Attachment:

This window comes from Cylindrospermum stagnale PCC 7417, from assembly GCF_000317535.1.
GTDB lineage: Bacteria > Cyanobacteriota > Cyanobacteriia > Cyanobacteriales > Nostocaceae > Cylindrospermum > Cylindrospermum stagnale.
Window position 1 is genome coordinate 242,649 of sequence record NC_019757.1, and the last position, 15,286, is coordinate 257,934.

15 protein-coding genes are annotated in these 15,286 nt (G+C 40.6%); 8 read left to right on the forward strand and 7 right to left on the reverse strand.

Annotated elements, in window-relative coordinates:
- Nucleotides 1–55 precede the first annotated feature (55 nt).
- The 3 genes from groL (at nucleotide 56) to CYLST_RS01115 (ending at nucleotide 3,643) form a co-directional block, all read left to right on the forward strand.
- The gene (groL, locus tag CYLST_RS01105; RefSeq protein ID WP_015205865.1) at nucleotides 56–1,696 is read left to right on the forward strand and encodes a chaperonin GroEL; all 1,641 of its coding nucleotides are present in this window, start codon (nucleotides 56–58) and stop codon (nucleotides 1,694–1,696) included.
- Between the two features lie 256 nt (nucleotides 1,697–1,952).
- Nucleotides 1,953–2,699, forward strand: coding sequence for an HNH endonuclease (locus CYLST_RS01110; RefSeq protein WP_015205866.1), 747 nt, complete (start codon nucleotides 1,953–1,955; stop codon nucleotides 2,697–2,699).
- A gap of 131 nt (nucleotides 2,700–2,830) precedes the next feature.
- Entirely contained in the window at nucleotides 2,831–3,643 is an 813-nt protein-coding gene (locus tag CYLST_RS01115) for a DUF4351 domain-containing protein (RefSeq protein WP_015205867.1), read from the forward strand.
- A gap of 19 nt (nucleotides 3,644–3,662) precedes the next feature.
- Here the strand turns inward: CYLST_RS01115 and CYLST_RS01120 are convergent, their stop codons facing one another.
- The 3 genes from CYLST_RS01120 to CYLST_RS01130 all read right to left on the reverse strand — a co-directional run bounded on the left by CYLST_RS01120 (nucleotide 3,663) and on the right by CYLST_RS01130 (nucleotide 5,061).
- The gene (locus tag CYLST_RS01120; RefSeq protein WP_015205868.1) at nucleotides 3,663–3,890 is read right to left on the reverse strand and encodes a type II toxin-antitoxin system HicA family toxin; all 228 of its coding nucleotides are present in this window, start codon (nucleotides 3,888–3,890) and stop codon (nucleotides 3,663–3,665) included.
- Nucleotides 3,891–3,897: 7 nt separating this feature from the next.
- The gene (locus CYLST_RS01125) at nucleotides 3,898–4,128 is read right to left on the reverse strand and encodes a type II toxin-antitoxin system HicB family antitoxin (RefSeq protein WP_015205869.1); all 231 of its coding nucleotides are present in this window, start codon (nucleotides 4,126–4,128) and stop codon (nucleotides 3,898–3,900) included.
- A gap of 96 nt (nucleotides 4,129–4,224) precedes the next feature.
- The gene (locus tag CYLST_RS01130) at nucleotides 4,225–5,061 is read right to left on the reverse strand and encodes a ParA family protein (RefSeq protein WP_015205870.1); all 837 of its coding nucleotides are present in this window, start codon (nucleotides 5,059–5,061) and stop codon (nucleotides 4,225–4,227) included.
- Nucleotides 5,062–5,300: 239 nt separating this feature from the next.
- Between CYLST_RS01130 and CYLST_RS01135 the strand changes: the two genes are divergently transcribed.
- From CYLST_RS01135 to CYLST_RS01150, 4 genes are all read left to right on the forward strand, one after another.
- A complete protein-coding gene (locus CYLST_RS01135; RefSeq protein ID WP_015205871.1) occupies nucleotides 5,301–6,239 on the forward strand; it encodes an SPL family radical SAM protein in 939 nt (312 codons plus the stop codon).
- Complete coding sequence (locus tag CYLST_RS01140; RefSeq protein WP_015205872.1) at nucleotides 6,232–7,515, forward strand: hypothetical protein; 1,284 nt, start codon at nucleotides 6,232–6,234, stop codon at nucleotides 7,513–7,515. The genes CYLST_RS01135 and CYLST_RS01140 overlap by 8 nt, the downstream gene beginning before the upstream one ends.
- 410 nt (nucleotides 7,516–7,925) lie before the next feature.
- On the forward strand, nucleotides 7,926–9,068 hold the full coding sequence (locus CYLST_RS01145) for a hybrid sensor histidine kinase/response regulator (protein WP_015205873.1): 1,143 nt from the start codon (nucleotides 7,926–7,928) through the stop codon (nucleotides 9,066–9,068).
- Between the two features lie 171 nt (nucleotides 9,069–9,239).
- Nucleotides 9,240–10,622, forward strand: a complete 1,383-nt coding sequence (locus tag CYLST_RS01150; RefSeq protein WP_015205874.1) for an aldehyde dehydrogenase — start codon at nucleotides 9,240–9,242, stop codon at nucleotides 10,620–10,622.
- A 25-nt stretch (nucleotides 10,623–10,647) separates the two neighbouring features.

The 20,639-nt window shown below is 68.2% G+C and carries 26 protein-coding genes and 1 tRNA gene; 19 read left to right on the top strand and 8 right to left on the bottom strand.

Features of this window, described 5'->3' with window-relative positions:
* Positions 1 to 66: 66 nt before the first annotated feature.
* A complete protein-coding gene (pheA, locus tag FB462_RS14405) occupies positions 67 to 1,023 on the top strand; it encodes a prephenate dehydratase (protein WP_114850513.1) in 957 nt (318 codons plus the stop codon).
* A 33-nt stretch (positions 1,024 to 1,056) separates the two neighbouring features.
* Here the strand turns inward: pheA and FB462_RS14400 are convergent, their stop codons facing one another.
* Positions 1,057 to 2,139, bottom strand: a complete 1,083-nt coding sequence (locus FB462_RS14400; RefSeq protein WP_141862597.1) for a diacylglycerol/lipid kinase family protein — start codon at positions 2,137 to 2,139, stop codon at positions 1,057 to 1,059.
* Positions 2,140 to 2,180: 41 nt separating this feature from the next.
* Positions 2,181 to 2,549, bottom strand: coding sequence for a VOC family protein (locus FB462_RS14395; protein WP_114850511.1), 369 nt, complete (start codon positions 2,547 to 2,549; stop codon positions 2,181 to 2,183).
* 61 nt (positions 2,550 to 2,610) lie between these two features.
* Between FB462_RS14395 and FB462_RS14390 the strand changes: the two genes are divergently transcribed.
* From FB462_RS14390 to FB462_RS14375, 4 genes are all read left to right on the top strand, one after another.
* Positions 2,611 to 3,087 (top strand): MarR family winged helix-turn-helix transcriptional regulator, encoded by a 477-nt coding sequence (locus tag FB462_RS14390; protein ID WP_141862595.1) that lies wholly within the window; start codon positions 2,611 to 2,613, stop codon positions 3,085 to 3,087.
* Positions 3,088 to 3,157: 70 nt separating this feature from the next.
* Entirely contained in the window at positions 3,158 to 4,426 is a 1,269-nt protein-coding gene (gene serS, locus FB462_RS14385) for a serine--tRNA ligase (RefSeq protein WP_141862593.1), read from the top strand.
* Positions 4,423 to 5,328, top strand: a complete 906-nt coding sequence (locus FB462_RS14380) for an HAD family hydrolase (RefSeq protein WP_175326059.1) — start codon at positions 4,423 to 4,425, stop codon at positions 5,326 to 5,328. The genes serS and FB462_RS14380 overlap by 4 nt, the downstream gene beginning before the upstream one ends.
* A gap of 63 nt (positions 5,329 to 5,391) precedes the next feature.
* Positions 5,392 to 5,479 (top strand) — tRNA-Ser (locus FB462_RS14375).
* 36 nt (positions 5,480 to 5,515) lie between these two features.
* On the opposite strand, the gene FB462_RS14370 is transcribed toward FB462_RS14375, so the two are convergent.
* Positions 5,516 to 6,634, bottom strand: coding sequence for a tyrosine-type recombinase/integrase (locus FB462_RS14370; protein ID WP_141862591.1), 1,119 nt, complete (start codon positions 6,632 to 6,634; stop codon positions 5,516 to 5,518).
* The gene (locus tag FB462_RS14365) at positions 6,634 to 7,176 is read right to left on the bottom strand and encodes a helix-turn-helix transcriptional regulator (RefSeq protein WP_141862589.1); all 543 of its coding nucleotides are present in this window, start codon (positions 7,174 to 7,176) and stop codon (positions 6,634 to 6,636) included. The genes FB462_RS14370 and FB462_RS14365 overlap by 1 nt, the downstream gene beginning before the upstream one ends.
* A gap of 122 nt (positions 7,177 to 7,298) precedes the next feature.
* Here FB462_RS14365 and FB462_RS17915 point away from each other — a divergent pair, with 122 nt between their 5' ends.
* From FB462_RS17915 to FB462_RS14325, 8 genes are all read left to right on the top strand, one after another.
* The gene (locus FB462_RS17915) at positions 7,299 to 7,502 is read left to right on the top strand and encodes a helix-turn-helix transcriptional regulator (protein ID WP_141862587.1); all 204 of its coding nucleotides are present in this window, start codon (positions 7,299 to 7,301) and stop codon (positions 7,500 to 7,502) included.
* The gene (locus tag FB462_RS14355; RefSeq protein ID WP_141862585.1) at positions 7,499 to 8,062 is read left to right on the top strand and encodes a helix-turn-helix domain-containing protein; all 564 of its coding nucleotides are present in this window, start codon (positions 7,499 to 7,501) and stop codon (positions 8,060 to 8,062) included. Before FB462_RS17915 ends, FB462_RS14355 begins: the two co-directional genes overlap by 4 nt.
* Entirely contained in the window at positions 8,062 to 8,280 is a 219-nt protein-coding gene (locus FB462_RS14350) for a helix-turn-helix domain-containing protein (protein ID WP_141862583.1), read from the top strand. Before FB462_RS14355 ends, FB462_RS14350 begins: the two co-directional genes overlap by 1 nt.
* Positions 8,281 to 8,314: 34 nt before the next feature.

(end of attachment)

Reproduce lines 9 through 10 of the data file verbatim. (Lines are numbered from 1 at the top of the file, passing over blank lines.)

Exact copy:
- Between the two features lie 256 nt (nucleotides 1,697–1,952).
- Nucleotides 1,953–2,699, forward strand: coding sequence for an HNH endonuclease (locus CYLST_RS01110; RefSeq protein WP_015205866.1), 747 nt, complete (start codon nucleotides 1,953–1,955; stop codon nucleotides 2,697–2,699).